The Roscommon Advantage
At Roscommon Area Public Schools our students are challenged by our high academic standards. From our Great Start Preschool Program to the Advanced Placement and dual enrollement opportunities at our AdvancedEd Accredited high school, we offer a variety of learning opportunities for all students.
Roscommon Area Public Schools follows the state adopted curriculum standards based on the Common Core State Standards for each grade level and core area.
Supervision and Guidance
The District Improvement Team assists in the supervision and planning to align the district with the continually changing curriculum standards from the state and federal governments. The district's Mission and Vision statements are used as a guide in the process. This results in a continuous review and alignment to best practices and professional development, and drives student progress.
Data from student testing creates a meangful monitoring of student academic success. Results of this testing guides our review and alignment process.
The Michigan Merit Curriculum defines a common set of required credits for graduation and provides educators with a common understanding of what student's should know and be able to do for credit. It also provides students the learning opportunity, knowledge and skills they need to succeed in college or the workplace.
Common Core FAQ's
The Common Core State Standards (CCSS) adopted by Michigan are important for your student's future success! The standards are the same wherever you go. Common standards mean that students in Michigan are learning the same thing as students across the country. Students moving into or out of Michigan or from different school districts in Michigan will have a smoother educational transition because learning goals will now be the same across states. Here are answers to questions you might have about the standards and what they might mean for your child.
Frequently Asked Questions
1. What are the Common Core State Standards?
The Common Core State Standards are a set of expectations that outline what students should be learning in English/language arts and mathematics at each grade level (K-12).
2. What is the goal of the CCSS?
The goal of the CCSS is to make sure that all students are well prepared for college, technical education, or the workplace after high school graduation.
3. Do the standards tell teachers how to teach?
No. The CCSS do not tell teachers how to teach; they simply outline the skills that all students should master. For example, the CCSS do not tell teachers which books should be taught in fourth-grade English/language arts, but they do say that each fourth grader should learn how to identify "a theme of a story, drama, or poem from details in the text" or "summarize the text."
4. Are there standards for science, social studies and other content areas?
No. At this time, the CCSS do not address content areas other than reading/language arts and mathematics; however, they do include standards related to content area reading in history/social studies, science, and technical subjects for Grades 6-12.
5. Why were the CCSS created?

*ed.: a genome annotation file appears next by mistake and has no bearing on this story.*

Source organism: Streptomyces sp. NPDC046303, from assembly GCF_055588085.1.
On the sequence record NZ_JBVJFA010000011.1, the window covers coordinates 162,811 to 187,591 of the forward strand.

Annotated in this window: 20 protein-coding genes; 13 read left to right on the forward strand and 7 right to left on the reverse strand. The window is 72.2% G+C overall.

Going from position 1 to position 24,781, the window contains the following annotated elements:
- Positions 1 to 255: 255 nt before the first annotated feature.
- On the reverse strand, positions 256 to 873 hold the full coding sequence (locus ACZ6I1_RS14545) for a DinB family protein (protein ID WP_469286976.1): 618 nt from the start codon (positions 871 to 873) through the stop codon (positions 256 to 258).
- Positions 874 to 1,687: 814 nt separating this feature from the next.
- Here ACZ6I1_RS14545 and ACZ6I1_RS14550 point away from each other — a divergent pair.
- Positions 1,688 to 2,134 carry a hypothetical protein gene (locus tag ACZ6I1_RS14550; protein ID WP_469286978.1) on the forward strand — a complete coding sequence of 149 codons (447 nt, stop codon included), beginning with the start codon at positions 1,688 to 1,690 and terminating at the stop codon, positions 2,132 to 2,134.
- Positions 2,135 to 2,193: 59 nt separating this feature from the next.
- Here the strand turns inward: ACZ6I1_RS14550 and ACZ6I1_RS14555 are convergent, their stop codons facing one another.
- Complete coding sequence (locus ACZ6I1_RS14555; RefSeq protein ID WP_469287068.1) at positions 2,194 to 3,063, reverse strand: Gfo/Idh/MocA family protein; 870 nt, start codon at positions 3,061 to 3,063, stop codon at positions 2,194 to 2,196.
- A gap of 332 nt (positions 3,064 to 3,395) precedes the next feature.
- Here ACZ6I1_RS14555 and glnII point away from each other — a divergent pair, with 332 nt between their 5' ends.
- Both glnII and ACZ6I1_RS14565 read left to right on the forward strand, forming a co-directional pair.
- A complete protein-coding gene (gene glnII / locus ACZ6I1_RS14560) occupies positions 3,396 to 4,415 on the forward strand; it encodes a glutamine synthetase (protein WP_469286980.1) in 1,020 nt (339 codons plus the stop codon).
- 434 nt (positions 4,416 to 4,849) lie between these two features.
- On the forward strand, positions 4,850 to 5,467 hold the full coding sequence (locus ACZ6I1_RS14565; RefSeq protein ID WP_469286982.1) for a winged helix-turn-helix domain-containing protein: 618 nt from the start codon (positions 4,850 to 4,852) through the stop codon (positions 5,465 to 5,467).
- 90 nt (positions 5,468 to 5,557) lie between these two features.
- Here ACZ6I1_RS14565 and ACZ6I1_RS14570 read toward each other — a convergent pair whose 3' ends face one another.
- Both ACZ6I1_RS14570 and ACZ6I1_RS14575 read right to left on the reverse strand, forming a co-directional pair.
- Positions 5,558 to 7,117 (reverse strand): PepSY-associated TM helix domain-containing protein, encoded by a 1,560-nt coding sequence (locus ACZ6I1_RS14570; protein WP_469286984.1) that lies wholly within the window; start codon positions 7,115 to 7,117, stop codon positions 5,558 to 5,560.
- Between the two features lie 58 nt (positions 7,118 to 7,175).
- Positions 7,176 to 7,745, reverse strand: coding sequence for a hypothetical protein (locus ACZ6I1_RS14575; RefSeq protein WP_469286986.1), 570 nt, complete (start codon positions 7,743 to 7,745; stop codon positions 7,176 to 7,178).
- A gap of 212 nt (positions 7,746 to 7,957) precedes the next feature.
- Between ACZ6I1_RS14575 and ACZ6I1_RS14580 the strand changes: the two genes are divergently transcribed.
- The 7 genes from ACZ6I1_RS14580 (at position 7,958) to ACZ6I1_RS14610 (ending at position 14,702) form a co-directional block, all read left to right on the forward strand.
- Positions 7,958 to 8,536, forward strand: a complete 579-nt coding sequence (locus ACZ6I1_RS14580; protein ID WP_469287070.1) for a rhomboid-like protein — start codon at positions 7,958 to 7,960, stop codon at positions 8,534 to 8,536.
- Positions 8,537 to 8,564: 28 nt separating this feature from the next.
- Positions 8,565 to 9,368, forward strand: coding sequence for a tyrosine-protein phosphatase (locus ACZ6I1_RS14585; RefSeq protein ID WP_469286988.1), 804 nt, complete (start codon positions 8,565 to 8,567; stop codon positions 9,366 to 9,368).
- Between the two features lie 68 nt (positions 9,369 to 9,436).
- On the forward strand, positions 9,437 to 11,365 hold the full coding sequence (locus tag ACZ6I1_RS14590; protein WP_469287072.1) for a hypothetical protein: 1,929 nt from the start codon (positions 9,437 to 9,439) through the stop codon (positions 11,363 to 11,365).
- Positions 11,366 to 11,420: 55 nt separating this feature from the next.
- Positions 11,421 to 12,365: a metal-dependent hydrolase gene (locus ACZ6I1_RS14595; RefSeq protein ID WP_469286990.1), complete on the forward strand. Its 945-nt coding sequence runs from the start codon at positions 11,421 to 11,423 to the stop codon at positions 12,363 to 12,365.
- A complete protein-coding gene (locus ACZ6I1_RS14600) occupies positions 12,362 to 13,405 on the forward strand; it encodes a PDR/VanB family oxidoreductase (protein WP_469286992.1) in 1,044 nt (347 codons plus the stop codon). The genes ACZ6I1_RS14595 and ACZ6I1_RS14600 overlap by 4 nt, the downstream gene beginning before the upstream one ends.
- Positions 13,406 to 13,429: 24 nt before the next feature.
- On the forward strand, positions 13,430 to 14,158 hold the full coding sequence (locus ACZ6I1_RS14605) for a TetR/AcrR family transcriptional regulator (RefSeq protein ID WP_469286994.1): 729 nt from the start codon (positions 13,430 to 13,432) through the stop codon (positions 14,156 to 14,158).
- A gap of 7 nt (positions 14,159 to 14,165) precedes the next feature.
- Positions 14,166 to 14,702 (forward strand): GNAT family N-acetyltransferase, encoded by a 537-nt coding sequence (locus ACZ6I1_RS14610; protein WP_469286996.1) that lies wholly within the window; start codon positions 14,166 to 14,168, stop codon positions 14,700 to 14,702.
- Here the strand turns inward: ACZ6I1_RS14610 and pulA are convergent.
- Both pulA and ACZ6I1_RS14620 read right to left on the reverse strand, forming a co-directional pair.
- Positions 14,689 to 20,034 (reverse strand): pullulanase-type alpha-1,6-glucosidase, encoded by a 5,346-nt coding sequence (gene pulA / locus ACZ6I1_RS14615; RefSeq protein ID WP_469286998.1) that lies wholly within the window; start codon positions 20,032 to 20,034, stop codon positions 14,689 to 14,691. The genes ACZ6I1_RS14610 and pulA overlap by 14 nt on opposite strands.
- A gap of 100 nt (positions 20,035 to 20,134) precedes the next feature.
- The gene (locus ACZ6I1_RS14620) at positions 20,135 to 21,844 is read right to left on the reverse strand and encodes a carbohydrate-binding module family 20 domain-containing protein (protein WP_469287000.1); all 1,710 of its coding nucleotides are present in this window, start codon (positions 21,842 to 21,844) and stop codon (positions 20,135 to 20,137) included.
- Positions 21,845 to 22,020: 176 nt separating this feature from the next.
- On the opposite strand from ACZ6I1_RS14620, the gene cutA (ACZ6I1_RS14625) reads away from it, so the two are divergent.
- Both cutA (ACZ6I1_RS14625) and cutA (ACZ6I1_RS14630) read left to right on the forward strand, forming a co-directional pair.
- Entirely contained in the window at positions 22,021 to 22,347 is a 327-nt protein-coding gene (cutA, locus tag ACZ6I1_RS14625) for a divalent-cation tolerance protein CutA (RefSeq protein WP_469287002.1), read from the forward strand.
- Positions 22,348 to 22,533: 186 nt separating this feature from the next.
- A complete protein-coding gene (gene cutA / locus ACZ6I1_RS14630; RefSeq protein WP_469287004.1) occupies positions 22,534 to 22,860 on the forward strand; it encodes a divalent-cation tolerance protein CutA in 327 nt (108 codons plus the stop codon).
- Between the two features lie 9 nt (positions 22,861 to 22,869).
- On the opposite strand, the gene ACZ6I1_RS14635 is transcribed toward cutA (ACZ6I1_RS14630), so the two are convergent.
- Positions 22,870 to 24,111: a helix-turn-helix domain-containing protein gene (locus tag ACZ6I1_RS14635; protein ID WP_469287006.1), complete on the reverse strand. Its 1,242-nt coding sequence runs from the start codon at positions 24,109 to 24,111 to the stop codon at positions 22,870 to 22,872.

Currently, each individual state has its own education standards, and there is little consistency from one state to another. The CCSS were designed to provide a single set of research-based standards that will ensure that all students nationwide have access to the same rigorous academic content. So far, 45 of the 50 states have adopted the CCSS, which are scheduled to go into effect in 2014.
6. Who wrote the standards?
The CCSS were not developed by the federal government, but by a group of educators and experts coordinated by the National Governors Association Center for Best Practices (NGA Center) and the Council of Chief State School Officers (CCSSO). The federal government will not oversee the implementation of the CCSS.
7. How will student progress in meeting the standards be measured?
As of now, it is not clear how students' progress toward meeting the standards will be measured or assessed; however, because the U.S. Constitution gives individual states the right to oversee education, participating states will likely be in charge of any testing that is done for the purpose of monitoring student progress.
8. Do the standards include information about English language levels or proficiency?
One of the main considerations regarding the use of the CCSS with English language learners will be to align the new standards with existing English Language Proficiency (ELP) standards, which vary from state to state. The CCSS are not currently aligned to ELP standards.
9. Where can I learn more?
Parents can access the Common Core State Standards in their entirety on the CCSS website. By reviewing the standards for their child's grade level, parents can be better equipped to provide support for their child's learning at home.
As parents you can support your child's success by asking them to talk about what they are learning, reading to and with your kids, and providing opportunities to learn new things at home or in the community. By being informed about what is going on at RAPS and the new standards, you will be better prepared to help your child.